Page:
Melanie Baxter is my best friend. I met her at overnight camp when I was just ten years old. Looking back I have no clue why my mom sent me because I never asked or expressed any interest. I think it was her attempt at getting me out of my shell. To this day I don’t know why Melanie befriended me. We are complete opposites in every way. She’s outgoing, boisterous, and loves being in the spotlight. Some might call me a wall flower. I prefer to think of myself as an observer. Let’s just say I didn’t expect us to be friends.

We were assigned to the same cabin, but she already knew some of the other girls. I kept to myself at first, until there was an act of what I like to think of as divine intervention on the fourth night. As an evening activity, our counselor, Joanna, asked us to write something nice about each of our cabin mates. She had a cup labeled with each camper’s name, and after we wrote our message we had to drop it in each one. I wondered what people would write about me, the shy girl who didn’t give much away. It wasn’t intentional. I wanted them to see the real me, but I didn’t know how to go about it. I told myself it was just a silly activity, but their opinions mattered to me. I watched as most of the girls scribbled a quick message and then went on to gossip with one another. I took my time. I wanted to think of the perfect thing to say. We then went off to our evening program and I wondered what would become of the messages. I worried they would be forgotten, but before bed Joanna read each one aloud. Many of the notes were superficial and said things like, “so and so is really nice” or “she’s great at braiding” or “I love her clothes.” Except mine. For Victoria I wrote, “Her bursts of laughter are like catching glowing fireflies on a hot, summer night.” And on Paige’s I wrote, “Her smile is inviting, and when it’s directed at you it feels like you’re being wrapped up in a warm blanket.” And on Tina’s I said, “I wish I had an ounce of her bravery.” Then Joanna read the one I wrote for Melanie. “Melanie is like the sun. She shines her radiance on those around her. Always growing, you feel happy in her presence.”

“Glowing,” I corrected Joanna before I could stop myself. “It’s glowing, not growing.” Melanie’s eyes met mine as I said it. She smiled at me and I smiled back. I noticed her listening intently to the rest of the messages, her eyes darting my way each time one of mine was read. “Are you a poet?” she asked me when we went to brush our teeth.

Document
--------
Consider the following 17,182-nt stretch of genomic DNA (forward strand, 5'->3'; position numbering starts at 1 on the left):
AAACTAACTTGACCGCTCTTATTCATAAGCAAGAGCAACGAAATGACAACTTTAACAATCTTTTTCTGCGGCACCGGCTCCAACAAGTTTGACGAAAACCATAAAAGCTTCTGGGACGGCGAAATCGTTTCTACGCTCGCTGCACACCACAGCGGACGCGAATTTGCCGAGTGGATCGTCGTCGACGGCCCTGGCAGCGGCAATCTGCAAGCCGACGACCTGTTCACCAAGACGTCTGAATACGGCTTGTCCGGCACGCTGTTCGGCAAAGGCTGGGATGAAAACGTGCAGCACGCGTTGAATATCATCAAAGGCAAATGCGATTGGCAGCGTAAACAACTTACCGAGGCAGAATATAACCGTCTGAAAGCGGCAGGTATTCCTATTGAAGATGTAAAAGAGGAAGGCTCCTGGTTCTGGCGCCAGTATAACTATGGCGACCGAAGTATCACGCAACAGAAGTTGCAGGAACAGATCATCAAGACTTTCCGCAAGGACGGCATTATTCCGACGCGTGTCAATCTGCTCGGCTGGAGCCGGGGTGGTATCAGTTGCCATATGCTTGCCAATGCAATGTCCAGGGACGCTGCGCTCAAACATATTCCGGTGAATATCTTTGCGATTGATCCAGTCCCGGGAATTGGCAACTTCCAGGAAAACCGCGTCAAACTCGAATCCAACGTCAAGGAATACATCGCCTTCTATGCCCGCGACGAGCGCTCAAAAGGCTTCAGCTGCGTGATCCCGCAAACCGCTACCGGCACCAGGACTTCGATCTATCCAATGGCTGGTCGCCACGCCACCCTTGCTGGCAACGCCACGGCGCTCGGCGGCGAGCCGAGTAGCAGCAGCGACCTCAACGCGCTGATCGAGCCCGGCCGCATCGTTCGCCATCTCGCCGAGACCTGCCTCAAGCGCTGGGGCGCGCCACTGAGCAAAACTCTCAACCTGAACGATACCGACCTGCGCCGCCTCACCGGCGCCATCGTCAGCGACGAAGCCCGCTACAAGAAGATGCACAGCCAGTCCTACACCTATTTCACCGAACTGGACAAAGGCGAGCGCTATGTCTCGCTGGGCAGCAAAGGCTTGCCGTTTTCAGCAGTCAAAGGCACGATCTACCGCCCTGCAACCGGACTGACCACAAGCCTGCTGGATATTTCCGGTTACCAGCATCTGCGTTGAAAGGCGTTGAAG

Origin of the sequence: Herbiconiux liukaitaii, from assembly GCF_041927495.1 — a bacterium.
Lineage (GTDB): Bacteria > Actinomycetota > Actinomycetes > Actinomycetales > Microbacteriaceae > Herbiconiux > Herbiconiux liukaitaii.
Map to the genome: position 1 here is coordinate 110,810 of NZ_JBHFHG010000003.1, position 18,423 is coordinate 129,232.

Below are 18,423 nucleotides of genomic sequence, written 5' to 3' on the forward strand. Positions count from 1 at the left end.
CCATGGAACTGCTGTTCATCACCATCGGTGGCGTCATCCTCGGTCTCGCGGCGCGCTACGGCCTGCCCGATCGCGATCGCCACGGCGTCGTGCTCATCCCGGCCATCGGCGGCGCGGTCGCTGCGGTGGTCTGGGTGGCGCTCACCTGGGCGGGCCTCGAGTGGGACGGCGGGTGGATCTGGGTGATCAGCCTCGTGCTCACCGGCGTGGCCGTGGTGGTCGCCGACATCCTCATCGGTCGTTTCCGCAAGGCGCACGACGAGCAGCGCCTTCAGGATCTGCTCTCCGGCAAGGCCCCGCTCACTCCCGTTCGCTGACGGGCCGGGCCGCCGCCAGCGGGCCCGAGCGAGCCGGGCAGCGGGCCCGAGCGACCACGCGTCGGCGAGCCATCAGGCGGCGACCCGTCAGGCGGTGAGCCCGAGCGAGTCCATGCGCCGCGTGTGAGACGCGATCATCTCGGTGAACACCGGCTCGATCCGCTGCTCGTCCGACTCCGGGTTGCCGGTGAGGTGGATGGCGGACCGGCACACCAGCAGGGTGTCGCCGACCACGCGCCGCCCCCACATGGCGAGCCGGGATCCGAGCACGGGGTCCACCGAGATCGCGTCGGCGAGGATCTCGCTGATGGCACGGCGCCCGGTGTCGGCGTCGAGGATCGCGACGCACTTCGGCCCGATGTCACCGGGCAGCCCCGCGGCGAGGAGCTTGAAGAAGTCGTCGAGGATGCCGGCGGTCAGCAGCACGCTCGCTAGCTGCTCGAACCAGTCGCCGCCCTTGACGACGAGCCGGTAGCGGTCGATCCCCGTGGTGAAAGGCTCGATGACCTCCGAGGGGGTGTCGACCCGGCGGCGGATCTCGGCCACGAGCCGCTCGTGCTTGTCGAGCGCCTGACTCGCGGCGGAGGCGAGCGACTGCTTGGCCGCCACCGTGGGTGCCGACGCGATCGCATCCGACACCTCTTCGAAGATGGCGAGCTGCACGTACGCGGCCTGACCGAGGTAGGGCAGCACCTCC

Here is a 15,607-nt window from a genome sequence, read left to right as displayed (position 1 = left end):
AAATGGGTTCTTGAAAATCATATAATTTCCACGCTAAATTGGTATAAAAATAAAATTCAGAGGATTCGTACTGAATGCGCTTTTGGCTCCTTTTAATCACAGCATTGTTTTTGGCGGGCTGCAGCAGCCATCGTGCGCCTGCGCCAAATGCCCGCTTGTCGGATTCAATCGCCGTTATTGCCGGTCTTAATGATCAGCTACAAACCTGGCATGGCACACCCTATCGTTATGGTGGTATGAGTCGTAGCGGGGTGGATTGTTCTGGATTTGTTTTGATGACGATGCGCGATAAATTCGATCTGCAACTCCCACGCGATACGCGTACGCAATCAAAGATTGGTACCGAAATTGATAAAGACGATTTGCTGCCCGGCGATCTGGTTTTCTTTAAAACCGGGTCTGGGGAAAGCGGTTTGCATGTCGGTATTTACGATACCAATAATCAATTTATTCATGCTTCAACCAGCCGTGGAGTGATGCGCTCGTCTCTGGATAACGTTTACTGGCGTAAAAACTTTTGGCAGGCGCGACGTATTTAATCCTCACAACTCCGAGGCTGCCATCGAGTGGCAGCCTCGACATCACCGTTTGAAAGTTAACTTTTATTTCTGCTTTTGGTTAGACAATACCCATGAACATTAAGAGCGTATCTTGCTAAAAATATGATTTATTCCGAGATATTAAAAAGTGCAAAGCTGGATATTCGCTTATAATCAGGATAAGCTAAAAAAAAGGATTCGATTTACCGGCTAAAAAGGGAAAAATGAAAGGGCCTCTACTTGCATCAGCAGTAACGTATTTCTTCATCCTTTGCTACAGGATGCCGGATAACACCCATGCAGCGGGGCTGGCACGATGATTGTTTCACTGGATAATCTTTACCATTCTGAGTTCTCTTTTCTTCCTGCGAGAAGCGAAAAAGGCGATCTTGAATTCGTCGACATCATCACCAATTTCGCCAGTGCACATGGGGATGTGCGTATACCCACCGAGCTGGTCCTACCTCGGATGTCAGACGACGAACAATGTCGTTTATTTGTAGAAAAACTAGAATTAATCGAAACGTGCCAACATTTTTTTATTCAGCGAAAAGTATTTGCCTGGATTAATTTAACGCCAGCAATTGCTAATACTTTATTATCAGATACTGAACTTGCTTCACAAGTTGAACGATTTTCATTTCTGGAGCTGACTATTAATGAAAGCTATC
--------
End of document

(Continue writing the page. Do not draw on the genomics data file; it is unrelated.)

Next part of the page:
“Me? No. I don’t write poetry, but I love reading it.”

“Oh. I liked what you had to say about everyone.”

I gave her an embarrassed smile as I squeezed out a dab of toothpaste. She kept talking while she was brushing and I had a hard time understanding what she was saying. Toothpaste dribbled down her chin and I attempted to stifle a laugh. Instead of being embarrassed, she made funny faces and put a dab of toothpaste on her nose. I followed suit and pretty soon our faces were covered with dots of toothpaste.

Joanna walked in and said, “What on earth?”

But neither of us could answer. We were both crying tears of laughter.

“You’ll be my bunk mate when we switch next week,” Melanie informed me. I didn’t mind that it wasn’t a question.

The next morning she took a few extra minutes getting dressed before breakfast.

“Mel, you coming?” Paige called.

“Go ahead. I’ll head over with Lucy.”

I tried not to look surprised. She fell in step next to me and I noticed how her strides were in sync with mine. From that day forward it was like that between us. As close as sisters, we had an inseparable bond. At the end of camp I worked up the courage to ask why she chose me. “Because you see people for who they are,” she said. She thought a moment and added, “And you see the good in everyone.”

I didn’t know that to be true, but I was glad she thought so. Back home I’d never had a friend like her, and I was thrilled for our newfound friendship.

The only hitch is that she lives in Illinois and I’m from Virginia. But we make it work and try to see each other at least once or twice a year outside of camp. She surprised me on my thirteenth birthday with the locket. “For the other part of me,” she wrote on the card. She wears the other half: Be Fri. So when you put them together the message reads “Best Friends.” My locket has a picture of her, and hers a picture of me. I’m an only child, but once I met Melanie I not only gained a best friend, but a sister as well.